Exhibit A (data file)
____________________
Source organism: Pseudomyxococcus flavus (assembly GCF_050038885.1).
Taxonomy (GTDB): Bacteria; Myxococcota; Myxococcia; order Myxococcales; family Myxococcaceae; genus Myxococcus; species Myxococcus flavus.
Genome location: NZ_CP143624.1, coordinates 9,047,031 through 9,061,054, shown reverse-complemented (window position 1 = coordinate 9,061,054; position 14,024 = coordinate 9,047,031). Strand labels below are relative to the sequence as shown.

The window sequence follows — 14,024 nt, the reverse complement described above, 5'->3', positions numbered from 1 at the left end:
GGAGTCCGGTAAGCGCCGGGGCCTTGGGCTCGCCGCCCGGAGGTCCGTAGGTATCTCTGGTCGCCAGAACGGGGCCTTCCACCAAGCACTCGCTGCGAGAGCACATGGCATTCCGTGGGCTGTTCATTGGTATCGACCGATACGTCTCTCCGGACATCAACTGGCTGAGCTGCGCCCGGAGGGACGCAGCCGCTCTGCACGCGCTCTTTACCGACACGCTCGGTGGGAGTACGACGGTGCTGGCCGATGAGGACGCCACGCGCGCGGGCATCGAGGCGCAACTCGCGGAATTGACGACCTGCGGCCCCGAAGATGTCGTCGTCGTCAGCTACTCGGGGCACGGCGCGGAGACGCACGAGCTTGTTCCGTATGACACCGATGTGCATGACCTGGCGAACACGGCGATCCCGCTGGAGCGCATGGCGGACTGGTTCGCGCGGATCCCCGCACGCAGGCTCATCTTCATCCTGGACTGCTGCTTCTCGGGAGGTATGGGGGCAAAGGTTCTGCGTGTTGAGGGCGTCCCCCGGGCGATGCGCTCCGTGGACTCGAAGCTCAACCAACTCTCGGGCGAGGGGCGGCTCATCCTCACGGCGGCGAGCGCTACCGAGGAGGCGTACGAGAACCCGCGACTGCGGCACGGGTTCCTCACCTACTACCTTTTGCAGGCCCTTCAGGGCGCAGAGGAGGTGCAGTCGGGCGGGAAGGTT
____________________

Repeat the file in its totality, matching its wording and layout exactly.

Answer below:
Source organism: Pseudomyxococcus flavus (assembly GCF_050038885.1).
Taxonomy (GTDB): Bacteria; Myxococcota; Myxococcia; order Myxococcales; family Myxococcaceae; genus Myxococcus; species Myxococcus flavus.
Genome location: NZ_CP143624.1, coordinates 9,047,031 through 9,061,054, shown reverse-complemented (window position 1 = coordinate 9,061,054; position 14,024 = coordinate 9,047,031). Strand labels below are relative to the sequence as shown.

The window sequence follows — 14,024 nt, the reverse complement described above, 5'->3', positions numbered from 1 at the left end:
GGAGTCCGGTAAGCGCCGGGGCCTTGGGCTCGCCGCCCGGAGGTCCGTAGGTATCTCTGGTCGCCAGAACGGGGCCTTCCACCAAGCACTCGCTGCGAGAGCACATGGCATTCCGTGGGCTGTTCATTGGTATCGACCGATACGTCTCTCCGGACATCAACTGGCTGAGCTGCGCCCGGAGGGACGCAGCCGCTCTGCACGCGCTCTTTACCGACACGCTCGGTGGGAGTACGACGGTGCTGGCCGATGAGGACGCCACGCGCGCGGGCATCGAGGCGCAACTCGCGGAATTGACGACCTGCGGCCCCGAAGATGTCGTCGTCGTCAGCTACTCGGGGCACGGCGCGGAGACGCACGAGCTTGTTCCGTATGACACCGATGTGCATGACCTGGCGAACACGGCGATCCCGCTGGAGCGCATGGCGGACTGGTTCGCGCGGATCCCCGCACGCAGGCTCATCTTCATCCTGGACTGCTGCTTCTCGGGAGGTATGGGGGCAAAGGTTCTGCGTGTTGAGGGCGTCCCCCGGGCGATGCGCTCCGTGGACTCGAAGCTCAACCAACTCTCGGGCGAGGGGCGGCTCATCCTCACGGCGGCGAGCGCTACCGAGGAGGCGTACGAGAACCCGCGACTGCGGCACGGGTTCCTCACCTACTACCTTTTGCAGGCCCTTCAGGGCGCAGAGGAGGTGCAGTCGGGCGGGAAGGTT